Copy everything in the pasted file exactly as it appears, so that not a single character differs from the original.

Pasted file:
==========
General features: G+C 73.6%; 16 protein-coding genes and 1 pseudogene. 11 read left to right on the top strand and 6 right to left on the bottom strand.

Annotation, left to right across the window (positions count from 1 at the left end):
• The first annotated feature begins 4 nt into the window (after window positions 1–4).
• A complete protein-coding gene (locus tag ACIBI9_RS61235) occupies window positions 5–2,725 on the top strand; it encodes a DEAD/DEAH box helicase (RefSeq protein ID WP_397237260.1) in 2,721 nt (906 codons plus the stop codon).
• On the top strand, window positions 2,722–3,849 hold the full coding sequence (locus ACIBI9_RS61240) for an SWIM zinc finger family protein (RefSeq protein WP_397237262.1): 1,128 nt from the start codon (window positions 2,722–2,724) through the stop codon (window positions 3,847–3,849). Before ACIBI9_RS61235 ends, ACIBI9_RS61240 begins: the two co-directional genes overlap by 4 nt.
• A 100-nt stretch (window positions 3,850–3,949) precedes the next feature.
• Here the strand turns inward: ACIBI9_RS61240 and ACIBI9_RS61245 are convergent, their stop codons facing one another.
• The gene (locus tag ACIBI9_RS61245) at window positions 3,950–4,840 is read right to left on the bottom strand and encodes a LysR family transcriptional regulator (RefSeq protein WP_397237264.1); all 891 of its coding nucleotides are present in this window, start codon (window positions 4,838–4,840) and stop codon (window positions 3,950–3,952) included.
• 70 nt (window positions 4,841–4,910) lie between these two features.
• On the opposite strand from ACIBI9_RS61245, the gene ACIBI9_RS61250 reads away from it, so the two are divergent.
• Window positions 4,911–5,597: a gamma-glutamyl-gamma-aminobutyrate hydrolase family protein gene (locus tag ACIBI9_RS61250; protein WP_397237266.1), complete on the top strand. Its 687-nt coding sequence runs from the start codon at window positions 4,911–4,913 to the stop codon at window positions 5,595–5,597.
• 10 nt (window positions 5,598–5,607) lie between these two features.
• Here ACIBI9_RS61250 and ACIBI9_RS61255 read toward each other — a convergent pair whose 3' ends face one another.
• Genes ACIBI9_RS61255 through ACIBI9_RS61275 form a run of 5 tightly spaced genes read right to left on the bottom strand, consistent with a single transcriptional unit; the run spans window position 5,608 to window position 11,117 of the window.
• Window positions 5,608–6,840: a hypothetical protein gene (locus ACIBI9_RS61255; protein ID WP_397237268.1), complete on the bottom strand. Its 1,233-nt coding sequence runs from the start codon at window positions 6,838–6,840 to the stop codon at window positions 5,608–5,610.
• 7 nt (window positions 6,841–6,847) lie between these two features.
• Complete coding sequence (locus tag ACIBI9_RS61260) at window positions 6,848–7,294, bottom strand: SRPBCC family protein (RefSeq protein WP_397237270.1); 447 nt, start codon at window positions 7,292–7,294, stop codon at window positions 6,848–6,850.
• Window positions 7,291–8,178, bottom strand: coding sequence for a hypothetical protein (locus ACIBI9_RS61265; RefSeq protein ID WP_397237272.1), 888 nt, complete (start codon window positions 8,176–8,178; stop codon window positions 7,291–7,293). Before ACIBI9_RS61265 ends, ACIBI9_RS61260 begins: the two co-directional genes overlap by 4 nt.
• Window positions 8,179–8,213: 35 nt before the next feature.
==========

General features: G+C 73.6%; 16 protein-coding genes and 1 pseudogene. 11 read left to right on the top strand and 6 right to left on the bottom strand.

Annotation, left to right across the window (positions count from 1 at the left end):
• The first annotated feature begins 4 nt into the window (after window positions 1–4).
• A complete protein-coding gene (locus tag ACIBI9_RS61235) occupies window positions 5–2,725 on the top strand; it encodes a DEAD/DEAH box helicase (RefSeq protein ID WP_397237260.1) in 2,721 nt (906 codons plus the stop codon).
• On the top strand, window positions 2,722–3,849 hold the full coding sequence (locus ACIBI9_RS61240) for an SWIM zinc finger family protein (RefSeq protein WP_397237262.1): 1,128 nt from the start codon (window positions 2,722–2,724) through the stop codon (window positions 3,847–3,849). Before ACIBI9_RS61235 ends, ACIBI9_RS61240 begins: the two co-directional genes overlap by 4 nt.
• A 100-nt stretch (window positions 3,850–3,949) precedes the next feature.
• Here the strand turns inward: ACIBI9_RS61240 and ACIBI9_RS61245 are convergent, their stop codons facing one another.
• The gene (locus tag ACIBI9_RS61245) at window positions 3,950–4,840 is read right to left on the bottom strand and encodes a LysR family transcriptional regulator (RefSeq protein WP_397237264.1); all 891 of its coding nucleotides are present in this window, start codon (window positions 4,838–4,840) and stop codon (window positions 3,950–3,952) included.
• 70 nt (window positions 4,841–4,910) lie between these two features.
• On the opposite strand from ACIBI9_RS61245, the gene ACIBI9_RS61250 reads away from it, so the two are divergent.
• Window positions 4,911–5,597: a gamma-glutamyl-gamma-aminobutyrate hydrolase family protein gene (locus tag ACIBI9_RS61250; protein WP_397237266.1), complete on the top strand. Its 687-nt coding sequence runs from the start codon at window positions 4,911–4,913 to the stop codon at window positions 5,595–5,597.
• 10 nt (window positions 5,598–5,607) lie between these two features.
• Here ACIBI9_RS61250 and ACIBI9_RS61255 read toward each other — a convergent pair whose 3' ends face one another.
• Genes ACIBI9_RS61255 through ACIBI9_RS61275 form a run of 5 tightly spaced genes read right to left on the bottom strand, consistent with a single transcriptional unit; the run spans window position 5,608 to window position 11,117 of the window.
• Window positions 5,608–6,840: a hypothetical protein gene (locus ACIBI9_RS61255; protein ID WP_397237268.1), complete on the bottom strand. Its 1,233-nt coding sequence runs from the start codon at window positions 6,838–6,840 to the stop codon at window positions 5,608–5,610.
• 7 nt (window positions 6,841–6,847) lie between these two features.
• Complete coding sequence (locus tag ACIBI9_RS61260) at window positions 6,848–7,294, bottom strand: SRPBCC family protein (RefSeq protein WP_397237270.1); 447 nt, start codon at window positions 7,292–7,294, stop codon at window positions 6,848–6,850.
• Window positions 7,291–8,178, bottom strand: coding sequence for a hypothetical protein (locus ACIBI9_RS61265; RefSeq protein ID WP_397237272.1), 888 nt, complete (start codon window positions 8,176–8,178; stop codon window positions 7,291–7,293). Before ACIBI9_RS61265 ends, ACIBI9_RS61260 begins: the two co-directional genes overlap by 4 nt.
• Window positions 8,179–8,213: 35 nt before the next feature.